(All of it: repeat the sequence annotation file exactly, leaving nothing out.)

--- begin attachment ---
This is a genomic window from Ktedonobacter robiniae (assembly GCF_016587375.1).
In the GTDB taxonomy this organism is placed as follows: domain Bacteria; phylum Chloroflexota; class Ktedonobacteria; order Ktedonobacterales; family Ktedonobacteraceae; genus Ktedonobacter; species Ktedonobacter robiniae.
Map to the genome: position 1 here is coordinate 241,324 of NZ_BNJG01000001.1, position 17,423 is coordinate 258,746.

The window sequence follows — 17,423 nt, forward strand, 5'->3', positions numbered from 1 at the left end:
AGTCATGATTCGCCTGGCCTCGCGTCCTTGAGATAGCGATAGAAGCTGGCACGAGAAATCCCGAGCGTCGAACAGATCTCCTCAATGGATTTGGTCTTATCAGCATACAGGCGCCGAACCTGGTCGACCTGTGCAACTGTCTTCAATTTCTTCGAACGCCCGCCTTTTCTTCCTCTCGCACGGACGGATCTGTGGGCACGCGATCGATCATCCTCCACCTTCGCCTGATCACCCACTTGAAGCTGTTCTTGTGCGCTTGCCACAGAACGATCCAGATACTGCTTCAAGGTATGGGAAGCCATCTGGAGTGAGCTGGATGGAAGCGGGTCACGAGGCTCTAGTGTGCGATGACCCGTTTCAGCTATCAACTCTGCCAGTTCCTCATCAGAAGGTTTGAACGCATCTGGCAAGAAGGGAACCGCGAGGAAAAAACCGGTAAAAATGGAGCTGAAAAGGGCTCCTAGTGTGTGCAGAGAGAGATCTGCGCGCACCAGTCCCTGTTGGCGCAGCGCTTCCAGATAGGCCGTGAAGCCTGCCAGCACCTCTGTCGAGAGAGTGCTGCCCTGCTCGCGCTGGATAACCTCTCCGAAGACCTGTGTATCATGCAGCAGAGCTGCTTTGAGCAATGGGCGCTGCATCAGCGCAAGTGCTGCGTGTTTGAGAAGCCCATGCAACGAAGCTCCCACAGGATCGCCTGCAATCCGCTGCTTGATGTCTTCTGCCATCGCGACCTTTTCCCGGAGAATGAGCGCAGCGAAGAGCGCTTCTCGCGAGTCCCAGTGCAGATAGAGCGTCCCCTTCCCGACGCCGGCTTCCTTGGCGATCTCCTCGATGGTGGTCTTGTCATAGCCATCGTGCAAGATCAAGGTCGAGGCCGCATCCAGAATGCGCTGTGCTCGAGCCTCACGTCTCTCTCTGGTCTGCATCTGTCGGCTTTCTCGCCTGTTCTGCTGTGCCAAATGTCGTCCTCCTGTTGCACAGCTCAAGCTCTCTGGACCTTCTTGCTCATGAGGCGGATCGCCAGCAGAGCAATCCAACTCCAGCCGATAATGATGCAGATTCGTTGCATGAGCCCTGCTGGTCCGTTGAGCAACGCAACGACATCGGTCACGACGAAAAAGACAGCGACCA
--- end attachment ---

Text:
This is a genomic window from Ktedonobacter robiniae (assembly GCF_016587375.1).
In the GTDB taxonomy this organism is placed as follows: domain Bacteria; phylum Chloroflexota; class Ktedonobacteria; order Ktedonobacterales; family Ktedonobacteraceae; genus Ktedonobacter; species Ktedonobacter robiniae.
Map to the genome: position 1 here is coordinate 241,324 of NZ_BNJG01000001.1, position 17,423 is coordinate 258,746.

The window sequence follows — 17,423 nt, forward strand, 5'->3', positions numbered from 1 at the left end:
AGTCATGATTCGCCTGGCCTCGCGTCCTTGAGATAGCGATAGAAGCTGGCACGAGAAATCCCGAGCGTCGAACAGATCTCCTCAATGGATTTGGTCTTATCAGCATACAGGCGCCGAACCTGGTCGACCTGTGCAACTGTCTTCAATTTCTTCGAACGCCCGCCTTTTCTTCCTCTCGCACGGACGGATCTGTGGGCACGCGATCGATCATCCTCCACCTTCGCCTGATCACCCACTTGAAGCTGTTCTTGTGCGCTTGCCACAGAACGATCCAGATACTGCTTCAAGGTATGGGAAGCCATCTGGAGTGAGCTGGATGGAAGCGGGTCACGAGGCTCTAGTGTGCGATGACCCGTTTCAGCTATCAACTCTGCCAGTTCCTCATCAGAAGGTTTGAACGCATCTGGCAAGAAGGGAACCGCGAGGAAAAAACCGGTAAAAATGGAGCTGAAAAGGGCTCCTAGTGTGTGCAGAGAGAGATCTGCGCGCACCAGTCCCTGTTGGCGCAGCGCTTCCAGATAGGCCGTGAAGCCTGCCAGCACCTCTGTCGAGAGAGTGCTGCCCTGCTCGCGCTGGATAACCTCTCCGAAGACCTGTGTATCATGCAGCAGAGCTGCTTTGAGCAATGGGCGCTGCATCAGCGCAAGTGCTGCGTGTTTGAGAAGCCCATGCAACGAAGCTCCCACAGGATCGCCTGCAATCCGCTGCTTGATGTCTTCTGCCATCGCGACCTTTTCCCGGAGAATGAGCGCAGCGAAGAGCGCTTCTCGCGAGTCCCAGTGCAGATAGAGCGTCCCCTTCCCGACGCCGGCTTCCTTGGCGATCTCCTCGATGGTGGTCTTGTCATAGCCATCGTGCAAGATCAAGGTCGAGGCCGCATCCAGAATGCGCTGTGCTCGAGCCTCACGTCTCTCTCTGGTCTGCATCTGTCGGCTTTCTCGCCTGTTCTGCTGTGCCAAATGTCGTCCTCCTGTTGCACAGCTCAAGCTCTCTGGACCTTCTTGCTCATGAGGCGGATCGCCAGCAGAGCAATCCAACTCCAGCCGATAATGATGCAGATTCGTTGCATGAGCCCTGCTGGTCCGTTGAGCAACGCAACGACATCGGTCACGACGAAAAAGACAGCGACCA